Another configuration worth paying attention to is concurrency control strategy defined inside Spring Security XML configuration file. With this property you can set maximum concurrent sessions for a user. A sample configuration presenting the concurrency control strategy is listed below. As you can notice, the max-sessions allowed for user is set to 1. If the max-sessions value is exceeded for logged in user, the application might invalidate user’s session. If that happens the currently logged in user will be logged out after performing any action on the website.

       expired-url="/sessionExpired" />

My application did not have that configuration setup but you should always check for its existence during investigation of session related issues.

2. Detect any custom session management mechanisms.

Each application has its own secrets. It might happen that developers implement mechanisms that influence directly users’ sessions behavior. Personally, I saw applications that explicitly increased session timeout for only one page. On the other hand, I witnessed apps that performed auto-logout (without action of a user) after some amount of idle time (e.g. 15 minutes). That kind of mechanism was done with the help of JavaScript and led to incomprehension between development team and clients.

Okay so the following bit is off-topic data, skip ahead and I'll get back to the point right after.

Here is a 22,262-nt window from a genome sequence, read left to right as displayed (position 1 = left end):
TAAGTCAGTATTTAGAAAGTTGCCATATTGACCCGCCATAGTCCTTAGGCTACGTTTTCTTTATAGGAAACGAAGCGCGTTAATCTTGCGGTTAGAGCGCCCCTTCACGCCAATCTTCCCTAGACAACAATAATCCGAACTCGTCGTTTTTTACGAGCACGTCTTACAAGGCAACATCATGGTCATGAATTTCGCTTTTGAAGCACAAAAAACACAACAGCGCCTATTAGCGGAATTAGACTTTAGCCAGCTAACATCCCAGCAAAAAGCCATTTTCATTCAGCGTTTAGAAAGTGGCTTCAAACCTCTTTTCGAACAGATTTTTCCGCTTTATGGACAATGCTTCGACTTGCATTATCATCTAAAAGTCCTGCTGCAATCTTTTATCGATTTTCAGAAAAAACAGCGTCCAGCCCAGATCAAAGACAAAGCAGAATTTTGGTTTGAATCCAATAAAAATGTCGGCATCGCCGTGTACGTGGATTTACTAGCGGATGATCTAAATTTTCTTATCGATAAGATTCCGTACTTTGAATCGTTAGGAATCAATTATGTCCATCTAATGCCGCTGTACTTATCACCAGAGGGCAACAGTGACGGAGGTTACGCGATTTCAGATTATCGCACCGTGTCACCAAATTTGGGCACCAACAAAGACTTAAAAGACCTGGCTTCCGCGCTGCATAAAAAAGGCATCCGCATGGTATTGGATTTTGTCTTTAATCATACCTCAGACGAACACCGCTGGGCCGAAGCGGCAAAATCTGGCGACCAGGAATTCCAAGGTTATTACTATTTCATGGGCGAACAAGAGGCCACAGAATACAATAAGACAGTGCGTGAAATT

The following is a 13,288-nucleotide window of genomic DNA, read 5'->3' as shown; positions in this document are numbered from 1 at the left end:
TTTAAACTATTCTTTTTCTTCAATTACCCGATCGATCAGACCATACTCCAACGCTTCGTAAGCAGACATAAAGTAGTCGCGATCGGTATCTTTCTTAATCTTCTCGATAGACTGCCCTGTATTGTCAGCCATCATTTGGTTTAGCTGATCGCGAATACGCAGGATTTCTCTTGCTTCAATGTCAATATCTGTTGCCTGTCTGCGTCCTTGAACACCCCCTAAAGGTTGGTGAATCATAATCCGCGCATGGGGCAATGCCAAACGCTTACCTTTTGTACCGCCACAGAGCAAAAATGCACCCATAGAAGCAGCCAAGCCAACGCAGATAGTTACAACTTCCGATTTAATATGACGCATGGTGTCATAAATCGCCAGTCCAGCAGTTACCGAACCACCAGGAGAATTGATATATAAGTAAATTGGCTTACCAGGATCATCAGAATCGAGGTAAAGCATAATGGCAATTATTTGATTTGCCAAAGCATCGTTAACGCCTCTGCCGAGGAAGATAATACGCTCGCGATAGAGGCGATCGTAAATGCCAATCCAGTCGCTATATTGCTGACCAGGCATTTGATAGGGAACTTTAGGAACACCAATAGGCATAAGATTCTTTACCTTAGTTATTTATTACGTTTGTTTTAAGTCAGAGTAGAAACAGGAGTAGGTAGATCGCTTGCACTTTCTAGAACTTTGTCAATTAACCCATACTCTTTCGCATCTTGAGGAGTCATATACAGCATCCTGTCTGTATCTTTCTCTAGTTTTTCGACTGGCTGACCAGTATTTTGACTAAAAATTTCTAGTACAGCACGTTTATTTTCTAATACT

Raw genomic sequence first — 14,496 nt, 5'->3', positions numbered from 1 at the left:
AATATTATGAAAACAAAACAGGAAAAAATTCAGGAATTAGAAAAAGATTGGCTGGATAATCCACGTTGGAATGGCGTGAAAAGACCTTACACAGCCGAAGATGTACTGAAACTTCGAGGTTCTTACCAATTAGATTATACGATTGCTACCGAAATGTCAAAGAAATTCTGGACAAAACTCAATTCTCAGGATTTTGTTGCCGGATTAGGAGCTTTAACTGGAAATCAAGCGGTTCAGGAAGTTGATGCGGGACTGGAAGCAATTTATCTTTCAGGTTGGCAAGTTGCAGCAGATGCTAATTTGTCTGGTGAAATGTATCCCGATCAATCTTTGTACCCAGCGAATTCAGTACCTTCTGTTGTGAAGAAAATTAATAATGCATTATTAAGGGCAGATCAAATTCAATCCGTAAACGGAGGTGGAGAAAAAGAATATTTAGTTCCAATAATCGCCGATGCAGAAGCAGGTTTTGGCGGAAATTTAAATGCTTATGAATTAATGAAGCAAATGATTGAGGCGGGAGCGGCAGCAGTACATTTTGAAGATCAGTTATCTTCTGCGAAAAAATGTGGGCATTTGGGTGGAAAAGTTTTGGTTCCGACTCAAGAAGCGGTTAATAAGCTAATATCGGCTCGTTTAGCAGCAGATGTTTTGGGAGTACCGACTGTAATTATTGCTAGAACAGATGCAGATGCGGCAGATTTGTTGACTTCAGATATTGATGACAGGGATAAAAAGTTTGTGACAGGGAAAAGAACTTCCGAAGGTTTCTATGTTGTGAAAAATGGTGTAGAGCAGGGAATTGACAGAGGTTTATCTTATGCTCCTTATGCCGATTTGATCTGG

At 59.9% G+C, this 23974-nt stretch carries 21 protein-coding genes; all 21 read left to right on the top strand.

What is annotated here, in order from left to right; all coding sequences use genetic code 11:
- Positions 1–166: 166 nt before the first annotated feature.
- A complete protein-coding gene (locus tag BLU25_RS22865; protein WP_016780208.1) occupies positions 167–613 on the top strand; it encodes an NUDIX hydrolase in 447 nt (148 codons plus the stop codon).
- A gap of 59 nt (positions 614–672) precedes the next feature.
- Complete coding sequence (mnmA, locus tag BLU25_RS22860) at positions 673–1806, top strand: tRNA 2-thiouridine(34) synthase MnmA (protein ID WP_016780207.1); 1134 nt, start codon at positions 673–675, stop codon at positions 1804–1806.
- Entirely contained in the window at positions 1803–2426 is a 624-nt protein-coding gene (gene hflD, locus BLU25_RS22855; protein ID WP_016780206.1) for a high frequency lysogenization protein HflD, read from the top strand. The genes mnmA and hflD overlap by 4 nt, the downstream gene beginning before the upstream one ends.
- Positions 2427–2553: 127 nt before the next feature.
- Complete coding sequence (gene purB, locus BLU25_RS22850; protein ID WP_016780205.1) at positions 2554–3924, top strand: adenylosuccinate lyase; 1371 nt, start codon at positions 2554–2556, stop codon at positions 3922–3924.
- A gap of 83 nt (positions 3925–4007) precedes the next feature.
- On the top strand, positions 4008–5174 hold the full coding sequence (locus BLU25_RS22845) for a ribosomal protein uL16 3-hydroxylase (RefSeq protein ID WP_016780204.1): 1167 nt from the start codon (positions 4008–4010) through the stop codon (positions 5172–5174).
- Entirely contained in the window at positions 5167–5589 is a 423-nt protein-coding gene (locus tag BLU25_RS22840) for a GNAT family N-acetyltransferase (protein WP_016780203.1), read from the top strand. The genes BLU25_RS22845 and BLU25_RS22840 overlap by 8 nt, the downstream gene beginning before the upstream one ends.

Again, my application did not have that kind of mechanisms, yet still I made myself sure about it during investigation. Do the same and if you find one, pay a lot of attention to it.

3. Enhance monitoring session’s details.

During investigation of session related issues you need to start monitoring sessions details. It is needed for having better knowledge about their expiration time, their flow etc. That monitoring should contain information about:

  • session’s create time,
  • session’s destroy time,
  • session’s last accessed time.

Additionally, you should monitor user’s behavior on each page of your website and be able to match user to session ID. In order to do that start monitoring:

  • user’s remote address,
  • user’s details (things that let you uniquely identify users, e.g. username/email).

You can save this data multiple ways, e.g. log it into app’s logs (remember to prepare separate logger so that you do not make your app’s logs a bin) or try to use Google Analytics to store data to.

In Spring MVC app, in order to have ability to log the creation and destroy time of a session you need to define inside your web.xml a listener which implements HttpSessionLister. HttpSessionListener makes it possible to gather pretty relevant information about session details. We are able to get information about:

  • session’s id,
  • session’s creation time
  • session’s last accessed time.